Distribution Optimisation
Distribution optimization focuses on three key areas:
Unintended leaks
  • Refer to leaks that exist that are unknown to management and also fully avoidable
  • These leaks are a significant source of wasted energy in an industrial compressed air systems
  • Losses of 20 – 30% are not uncommon in plants that have not been well maintained
  • These leaks are typically encountered at couplings, hoses, tubes, fittings, pressure regulators, pipe joints, disconnects and thread sealants
  • A 1/16 inch hole (@100 psi) will result in losses of approximately 6.5 scfm – which translates into yearly losses of R12,000 (assuming 24 / 7 operation)
  • Compressed air systems degrade over time and regular maintenance and servicing is required to avoid these losses
Intended leaks
  • Refer to leaks that exist that are actually known to management and while not fully avoidable can be minimised
  • These leaks are also a significant source of wasted energy in an industrial compressed air systems
  • These leaks are typically encountered at condensate traps / drains, some filter types, blower and nozzles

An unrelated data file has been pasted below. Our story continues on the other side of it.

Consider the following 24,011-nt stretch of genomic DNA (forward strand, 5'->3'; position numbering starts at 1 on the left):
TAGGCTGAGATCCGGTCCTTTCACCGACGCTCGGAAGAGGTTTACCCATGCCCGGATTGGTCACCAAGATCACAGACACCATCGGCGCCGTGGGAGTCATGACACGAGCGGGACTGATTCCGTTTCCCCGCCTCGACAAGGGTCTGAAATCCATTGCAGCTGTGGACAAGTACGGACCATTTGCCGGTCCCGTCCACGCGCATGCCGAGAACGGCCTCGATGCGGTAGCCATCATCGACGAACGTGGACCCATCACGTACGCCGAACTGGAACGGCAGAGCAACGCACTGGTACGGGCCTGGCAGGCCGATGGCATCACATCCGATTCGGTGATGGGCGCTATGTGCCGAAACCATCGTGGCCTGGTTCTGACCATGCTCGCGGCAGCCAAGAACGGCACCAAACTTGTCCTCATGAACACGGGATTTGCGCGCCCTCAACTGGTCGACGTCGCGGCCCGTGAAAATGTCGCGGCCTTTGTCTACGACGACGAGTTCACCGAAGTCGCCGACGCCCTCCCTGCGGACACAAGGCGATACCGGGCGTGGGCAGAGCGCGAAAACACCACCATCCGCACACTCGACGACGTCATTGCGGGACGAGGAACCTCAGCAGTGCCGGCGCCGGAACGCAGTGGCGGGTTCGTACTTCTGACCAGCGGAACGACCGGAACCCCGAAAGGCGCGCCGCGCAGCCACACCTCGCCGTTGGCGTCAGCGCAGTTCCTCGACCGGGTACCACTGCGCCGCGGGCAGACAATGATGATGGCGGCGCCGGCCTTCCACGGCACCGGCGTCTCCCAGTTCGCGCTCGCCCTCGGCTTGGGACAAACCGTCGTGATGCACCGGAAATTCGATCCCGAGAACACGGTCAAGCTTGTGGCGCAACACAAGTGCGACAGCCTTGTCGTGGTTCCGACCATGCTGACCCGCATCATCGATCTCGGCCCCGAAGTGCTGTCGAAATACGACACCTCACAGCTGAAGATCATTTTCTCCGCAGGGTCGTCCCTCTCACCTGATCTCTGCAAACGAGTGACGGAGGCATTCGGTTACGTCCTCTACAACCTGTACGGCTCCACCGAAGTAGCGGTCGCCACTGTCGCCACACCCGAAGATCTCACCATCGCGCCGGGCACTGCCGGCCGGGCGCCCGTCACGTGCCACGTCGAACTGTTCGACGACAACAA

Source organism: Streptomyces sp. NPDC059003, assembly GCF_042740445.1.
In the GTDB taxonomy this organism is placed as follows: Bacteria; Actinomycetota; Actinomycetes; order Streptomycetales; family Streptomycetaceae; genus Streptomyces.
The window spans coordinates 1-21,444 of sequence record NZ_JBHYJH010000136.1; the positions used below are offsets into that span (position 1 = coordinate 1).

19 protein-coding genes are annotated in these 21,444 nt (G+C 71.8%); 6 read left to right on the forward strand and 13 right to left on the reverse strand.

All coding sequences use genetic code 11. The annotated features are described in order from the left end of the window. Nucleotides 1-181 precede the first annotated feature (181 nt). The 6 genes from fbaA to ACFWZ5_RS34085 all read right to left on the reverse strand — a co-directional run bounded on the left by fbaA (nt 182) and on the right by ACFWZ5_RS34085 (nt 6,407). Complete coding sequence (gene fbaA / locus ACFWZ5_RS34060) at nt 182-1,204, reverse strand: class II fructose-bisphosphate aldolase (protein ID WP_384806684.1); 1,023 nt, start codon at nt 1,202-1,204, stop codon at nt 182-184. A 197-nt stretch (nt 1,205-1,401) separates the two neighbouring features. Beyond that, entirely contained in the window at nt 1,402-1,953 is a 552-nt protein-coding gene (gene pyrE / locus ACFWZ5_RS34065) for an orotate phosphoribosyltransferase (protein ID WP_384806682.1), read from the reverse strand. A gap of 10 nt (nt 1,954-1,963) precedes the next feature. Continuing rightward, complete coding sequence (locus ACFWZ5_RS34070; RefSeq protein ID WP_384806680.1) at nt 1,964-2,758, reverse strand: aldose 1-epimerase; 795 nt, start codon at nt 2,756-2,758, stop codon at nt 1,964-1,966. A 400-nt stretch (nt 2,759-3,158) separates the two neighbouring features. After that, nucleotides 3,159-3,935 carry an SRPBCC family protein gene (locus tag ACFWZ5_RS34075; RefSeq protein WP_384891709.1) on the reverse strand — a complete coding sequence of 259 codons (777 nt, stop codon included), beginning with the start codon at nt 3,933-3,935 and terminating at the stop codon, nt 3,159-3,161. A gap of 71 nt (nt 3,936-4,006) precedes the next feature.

• Many options exist to replace the above items with more efficient types and payback periods (justifying the change) are relatively easy to calculate
  • The most obvious opportunity requires replacement of timed drains with zero-loss drains
Condensate removal method Characteristics
Manual operation
  • Operators manually open values to discharge condensate
  • Effectiveness depends on people involved
  • Leads to losses because air escapes when valves are left open to drain
  • Also can lead to reduction in compressed quality if drains not opened regularly
  • Unreliable
Level operated mechanical float
  • Use a float connected to a linkage
  • Require maintenance
  • Prone to blockage from sediment
  • Prone to getting stuck in open position (leak air) or
  • Prone to getting stuck in closed position (does not allow condensate to be drained)
  • Inverted buck traps require less maintenance but will waste air on continuous basis
  • Relatively cheap investment
Solenoid operated
  • Timing devices that open for pre-determined amounts of time
  • Need to be set optimally, else results in excess air loss (open too long) or condensate build up (open too short)
  • More expensive investment
Zero-loss traps
  • Have a sensor or float level that operates a valve to maintain the condensate level in the reservoir below a high point
  • Wastes no air
  • Can be reliable but blockages from sediment build up must be monitored
  • Most expensive upfront investment
Pipe design and layout
  • Incorrect piping can lead to effective losses in the compressed air system
  • As a rule of thumb, a 2 psi pressure drop requires a 1% increase in the compressor energy
  • Avoidable pressure drops occur due to:
    • Incorrect pipe diameter
    • Length of piping to end use
    • Use of T and 90 degree joints
    • Other constrictions built into distribution network